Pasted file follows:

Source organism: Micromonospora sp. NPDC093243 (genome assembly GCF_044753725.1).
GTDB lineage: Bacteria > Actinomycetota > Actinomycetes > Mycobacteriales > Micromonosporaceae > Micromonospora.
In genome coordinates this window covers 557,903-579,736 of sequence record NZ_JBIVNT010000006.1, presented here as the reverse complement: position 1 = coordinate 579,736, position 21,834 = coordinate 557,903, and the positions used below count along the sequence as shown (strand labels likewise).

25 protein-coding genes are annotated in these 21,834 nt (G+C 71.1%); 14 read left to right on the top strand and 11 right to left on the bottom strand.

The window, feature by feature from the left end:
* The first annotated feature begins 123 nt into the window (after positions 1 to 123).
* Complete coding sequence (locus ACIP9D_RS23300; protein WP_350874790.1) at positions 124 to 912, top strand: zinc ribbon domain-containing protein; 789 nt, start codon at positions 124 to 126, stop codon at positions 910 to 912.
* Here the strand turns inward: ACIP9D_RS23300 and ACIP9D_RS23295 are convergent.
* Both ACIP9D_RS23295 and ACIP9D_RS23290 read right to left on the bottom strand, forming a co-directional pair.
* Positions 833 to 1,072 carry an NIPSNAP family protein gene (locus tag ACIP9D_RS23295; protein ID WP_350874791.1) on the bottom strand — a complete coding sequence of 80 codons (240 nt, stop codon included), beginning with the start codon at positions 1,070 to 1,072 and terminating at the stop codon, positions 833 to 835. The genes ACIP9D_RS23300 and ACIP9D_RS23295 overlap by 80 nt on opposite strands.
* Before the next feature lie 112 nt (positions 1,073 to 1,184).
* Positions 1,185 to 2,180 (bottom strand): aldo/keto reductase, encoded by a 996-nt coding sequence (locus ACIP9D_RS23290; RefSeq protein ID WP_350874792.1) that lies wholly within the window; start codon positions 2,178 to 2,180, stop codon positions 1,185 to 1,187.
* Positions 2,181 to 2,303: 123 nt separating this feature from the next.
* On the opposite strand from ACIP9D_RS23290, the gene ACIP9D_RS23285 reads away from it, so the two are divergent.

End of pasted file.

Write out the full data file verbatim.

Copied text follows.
Source organism: Micromonospora sp. NPDC093243 (genome assembly GCF_044753725.1).
GTDB lineage: Bacteria > Actinomycetota > Actinomycetes > Mycobacteriales > Micromonosporaceae > Micromonospora.
In genome coordinates this window covers 557,903-579,736 of sequence record NZ_JBIVNT010000006.1, presented here as the reverse complement: position 1 = coordinate 579,736, position 21,834 = coordinate 557,903, and the positions used below count along the sequence as shown (strand labels likewise).

25 protein-coding genes are annotated in these 21,834 nt (G+C 71.1%); 14 read left to right on the top strand and 11 right to left on the bottom strand.

The window, feature by feature from the left end:
* The first annotated feature begins 123 nt into the window (after positions 1 to 123).
* Complete coding sequence (locus ACIP9D_RS23300; protein WP_350874790.1) at positions 124 to 912, top strand: zinc ribbon domain-containing protein; 789 nt, start codon at positions 124 to 126, stop codon at positions 910 to 912.
* Here the strand turns inward: ACIP9D_RS23300 and ACIP9D_RS23295 are convergent.
* Both ACIP9D_RS23295 and ACIP9D_RS23290 read right to left on the bottom strand, forming a co-directional pair.
* Positions 833 to 1,072 carry an NIPSNAP family protein gene (locus tag ACIP9D_RS23295; protein ID WP_350874791.1) on the bottom strand — a complete coding sequence of 80 codons (240 nt, stop codon included), beginning with the start codon at positions 1,070 to 1,072 and terminating at the stop codon, positions 833 to 835. The genes ACIP9D_RS23300 and ACIP9D_RS23295 overlap by 80 nt on opposite strands.
* Before the next feature lie 112 nt (positions 1,073 to 1,184).
* Positions 1,185 to 2,180 (bottom strand): aldo/keto reductase, encoded by a 996-nt coding sequence (locus ACIP9D_RS23290; RefSeq protein ID WP_350874792.1) that lies wholly within the window; start codon positions 2,178 to 2,180, stop codon positions 1,185 to 1,187.
* Positions 2,181 to 2,303: 123 nt separating this feature from the next.
* On the opposite strand from ACIP9D_RS23290, the gene ACIP9D_RS23285 reads away from it, so the two are divergent.